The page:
Greg, some comments that may be of help: beware of the time/cost/eases of installation equation, I bought a pair of what I assumed were Yanmar 3 cyl marine engine engines, with gearboxes, alternators, gauges, etc, at a quite reasonable price, sight unseen from Qld. Turns out they were ride on mower engines, marinised, probably John Deere, with large, heavy cast iron Chinese marine gearboxes (same weight is the engine, maybe more) some reasoable gauges, car alternators. They were good engines, 3TH72 Ithink, 970cc, 3 cyl, about 18HP at 2800RPM. The exhaust manifold looked to made in Australia, water cooled and well made. The heat exchangers were cast iron and heavy.

    What I did was to make a bell housing pattern which I got cast in aluminium and fitted a ZF 10 gearbox, much lighter! Modified the original heavy ss mounts and mounted engine of rubber isolation mounts on heavy wooden bearers. Made up a vinylester glass heat exchanger with a copper tube core, modified the original cooling pump drive (aft facing, engine, too fast) by making a drive with a small section double v belt pulley. Then attached the pump to a bracket that clamped to the drive I made, attached the existing Jabsco pump and made a large double v belt pulley for the pump, the pump now runs at a max of about 900 RPM and is forward facing for easy impeller changes. Found an alternaor with a tacho sender for the tacho. No handstart capability (yet). The engine side of the cooling sysem includes the exhaust manifold, so no danger of it rotting out, and the heatexchanger I made was of sufficient capacity for this. The engine is very smooth and reasonably quiet. Looking back at the amount of work I put into this, its just insane.

    Much better to buy a new marine engine with all the accessories, I would go for the Yanmar 3YM20 only because of parts and familiarity. My only experience with Lombardini engines were aircooled single cylinder diesels used in a fruit picking machine in the Riverland, the maker of the machines had plenty of dead engines lying around. No experience with the marine versions. The only Bukhs that I have seen were heavy, maybe too much for the aft end of a H28. Chasing the lowest price may not be wise, think of your time and maybe having to fix the thing in the future.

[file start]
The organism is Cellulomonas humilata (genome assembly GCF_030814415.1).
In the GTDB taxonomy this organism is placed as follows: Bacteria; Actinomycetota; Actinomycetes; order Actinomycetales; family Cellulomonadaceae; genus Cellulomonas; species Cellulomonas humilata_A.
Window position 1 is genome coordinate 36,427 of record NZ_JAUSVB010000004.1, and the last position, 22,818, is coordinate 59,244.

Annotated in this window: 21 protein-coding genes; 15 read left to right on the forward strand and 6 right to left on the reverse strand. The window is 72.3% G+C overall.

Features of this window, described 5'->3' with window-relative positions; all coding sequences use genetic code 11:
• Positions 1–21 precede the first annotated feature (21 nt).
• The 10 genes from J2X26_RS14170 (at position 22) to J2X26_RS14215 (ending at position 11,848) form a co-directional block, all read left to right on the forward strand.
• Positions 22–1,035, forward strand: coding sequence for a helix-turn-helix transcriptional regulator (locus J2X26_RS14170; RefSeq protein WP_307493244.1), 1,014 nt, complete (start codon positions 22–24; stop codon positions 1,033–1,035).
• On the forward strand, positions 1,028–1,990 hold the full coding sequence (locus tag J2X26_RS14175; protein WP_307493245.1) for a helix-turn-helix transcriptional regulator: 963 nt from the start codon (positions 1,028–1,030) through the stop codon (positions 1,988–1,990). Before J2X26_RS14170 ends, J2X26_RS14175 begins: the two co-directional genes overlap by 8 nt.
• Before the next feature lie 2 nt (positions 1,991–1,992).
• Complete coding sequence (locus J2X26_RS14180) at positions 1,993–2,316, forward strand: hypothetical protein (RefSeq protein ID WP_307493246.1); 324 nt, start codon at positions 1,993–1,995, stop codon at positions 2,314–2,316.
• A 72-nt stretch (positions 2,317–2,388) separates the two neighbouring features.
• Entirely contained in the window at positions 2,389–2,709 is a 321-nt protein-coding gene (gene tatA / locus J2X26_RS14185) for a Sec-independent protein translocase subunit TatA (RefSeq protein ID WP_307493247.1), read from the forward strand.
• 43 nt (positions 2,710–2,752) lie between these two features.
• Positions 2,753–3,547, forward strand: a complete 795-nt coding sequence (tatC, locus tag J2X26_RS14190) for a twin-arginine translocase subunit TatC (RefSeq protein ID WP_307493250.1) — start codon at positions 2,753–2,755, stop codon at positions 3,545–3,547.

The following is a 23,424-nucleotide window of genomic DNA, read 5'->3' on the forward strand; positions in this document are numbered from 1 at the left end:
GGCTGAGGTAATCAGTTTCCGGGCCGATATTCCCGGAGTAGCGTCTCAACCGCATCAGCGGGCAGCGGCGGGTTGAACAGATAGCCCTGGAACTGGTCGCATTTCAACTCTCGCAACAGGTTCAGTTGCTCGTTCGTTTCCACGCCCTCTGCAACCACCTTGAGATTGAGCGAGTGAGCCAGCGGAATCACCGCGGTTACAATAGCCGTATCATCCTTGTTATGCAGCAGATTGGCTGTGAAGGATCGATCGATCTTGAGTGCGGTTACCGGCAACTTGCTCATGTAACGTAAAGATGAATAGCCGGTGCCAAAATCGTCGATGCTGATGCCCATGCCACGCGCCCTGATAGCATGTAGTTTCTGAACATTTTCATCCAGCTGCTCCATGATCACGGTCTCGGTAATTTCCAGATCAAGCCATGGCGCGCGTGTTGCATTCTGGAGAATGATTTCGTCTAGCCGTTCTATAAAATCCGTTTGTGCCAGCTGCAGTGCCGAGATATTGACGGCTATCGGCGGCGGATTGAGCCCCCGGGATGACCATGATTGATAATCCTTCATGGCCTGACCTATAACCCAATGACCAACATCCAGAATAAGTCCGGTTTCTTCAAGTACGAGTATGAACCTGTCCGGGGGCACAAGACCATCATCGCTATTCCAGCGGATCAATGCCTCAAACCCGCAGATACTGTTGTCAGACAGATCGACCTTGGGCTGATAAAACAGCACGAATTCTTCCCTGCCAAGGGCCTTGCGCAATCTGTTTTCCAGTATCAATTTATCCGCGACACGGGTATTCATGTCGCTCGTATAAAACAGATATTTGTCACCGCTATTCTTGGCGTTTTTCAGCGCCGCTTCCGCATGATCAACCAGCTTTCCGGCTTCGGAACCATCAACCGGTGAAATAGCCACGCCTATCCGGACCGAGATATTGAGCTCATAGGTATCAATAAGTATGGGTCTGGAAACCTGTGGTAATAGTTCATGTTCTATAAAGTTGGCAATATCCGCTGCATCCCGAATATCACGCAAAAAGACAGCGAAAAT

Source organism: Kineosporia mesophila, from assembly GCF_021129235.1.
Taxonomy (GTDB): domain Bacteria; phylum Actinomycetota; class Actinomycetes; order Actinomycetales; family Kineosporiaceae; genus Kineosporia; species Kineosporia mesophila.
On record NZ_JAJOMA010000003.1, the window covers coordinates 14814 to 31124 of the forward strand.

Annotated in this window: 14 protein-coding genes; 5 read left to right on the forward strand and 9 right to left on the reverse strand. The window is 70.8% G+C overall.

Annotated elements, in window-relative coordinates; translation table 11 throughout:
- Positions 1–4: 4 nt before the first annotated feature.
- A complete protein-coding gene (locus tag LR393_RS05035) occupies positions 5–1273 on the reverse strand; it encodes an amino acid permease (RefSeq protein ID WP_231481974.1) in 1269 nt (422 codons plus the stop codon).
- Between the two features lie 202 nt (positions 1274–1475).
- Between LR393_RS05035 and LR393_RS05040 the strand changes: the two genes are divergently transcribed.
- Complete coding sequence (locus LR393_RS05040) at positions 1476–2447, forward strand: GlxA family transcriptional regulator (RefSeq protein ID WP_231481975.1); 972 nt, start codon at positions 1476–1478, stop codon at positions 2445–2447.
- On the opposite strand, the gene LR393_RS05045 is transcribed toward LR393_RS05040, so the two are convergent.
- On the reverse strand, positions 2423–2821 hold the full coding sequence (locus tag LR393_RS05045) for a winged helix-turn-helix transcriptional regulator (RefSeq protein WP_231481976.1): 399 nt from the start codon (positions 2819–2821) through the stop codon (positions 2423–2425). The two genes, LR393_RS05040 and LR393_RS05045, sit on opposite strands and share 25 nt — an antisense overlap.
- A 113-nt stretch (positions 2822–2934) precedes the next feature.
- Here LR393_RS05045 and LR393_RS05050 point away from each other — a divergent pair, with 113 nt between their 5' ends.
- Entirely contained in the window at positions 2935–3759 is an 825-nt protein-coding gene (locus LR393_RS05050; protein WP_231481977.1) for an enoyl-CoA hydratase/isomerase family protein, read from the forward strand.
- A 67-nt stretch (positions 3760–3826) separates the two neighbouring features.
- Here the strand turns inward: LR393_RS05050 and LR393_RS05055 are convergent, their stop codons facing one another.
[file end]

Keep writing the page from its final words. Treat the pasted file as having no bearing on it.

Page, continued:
the invisible man........

  25. #60
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    Default Re: 20hp(ish) marine diesels - anyone recent advances/suggestions?

    Thats a very reasonable price on the Beta, if the Craftsman is not significantly cheaper, i think thats where i would go.

    With regards to the Albin Ad2, parts are starting to get so expensive now that many people are re-powering, rather than fixing a 40 year old motor.

  26. #61
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    Default Re: 20hp(ish) marine diesels - anyone recent advances/suggestions?

    I am also in a motor selection process and find it quite hard to get my hands on valid, dicriminating facts. Also funny to me, that manufacturers delivering purpose build marine engines directly to the market (as eg Yanmar or Lombardini) are not (willing to be?) cheaper than marinizing companies (like Nanni, Vetus, Sole ...) which are adding one more element to the suplliy chain.

    One minor observation: I have found, that only Nanni equips its mixing elbows with a zinc anode, all other doing nothing on this field (right?): Is this important for corrosion prevention?
    Thomas
    -----------------------------------
    panta rei

  27. #62
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    Default Re: 20hp(ish) marine diesels - anyone recent advances/suggestions?

    I have found from experience it is best to renew the mixing elbow every 10/15 years.
    One might consider that the mixing elbow IS the anode. Trying to save it,(with zincs) may cause weird problems further in the exchanger...like those copper tubes going hinky.
    Like putting bronze plumbing on an engine made with a lot of aluminum,might come back and bite you in the butt.

  28. #63
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    Default Re: 20hp(ish) marine diesels - anyone recent advances/suggestions?

    My Yanmar manual tells me to replace all the rubber hoses and the mixing elbow every 2 years.

  29. #64
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    Default Re: 20hp(ish) marine diesels - anyone recent advances/suggestions?

    Would you consider buying a used engine? I regularly see them around here. Frequently some of the boatyards that do a lot of reporter jobs have reconditioned ones at very attractive prices as they effectively get the core for free as part of the job.

    Just an example I recently found: https://newyork.craigslist.org/lgi/bpo/5964850502.html

    we've have a 2 cylinder Yanmar for 19 years now and it has been solid.

  30. #65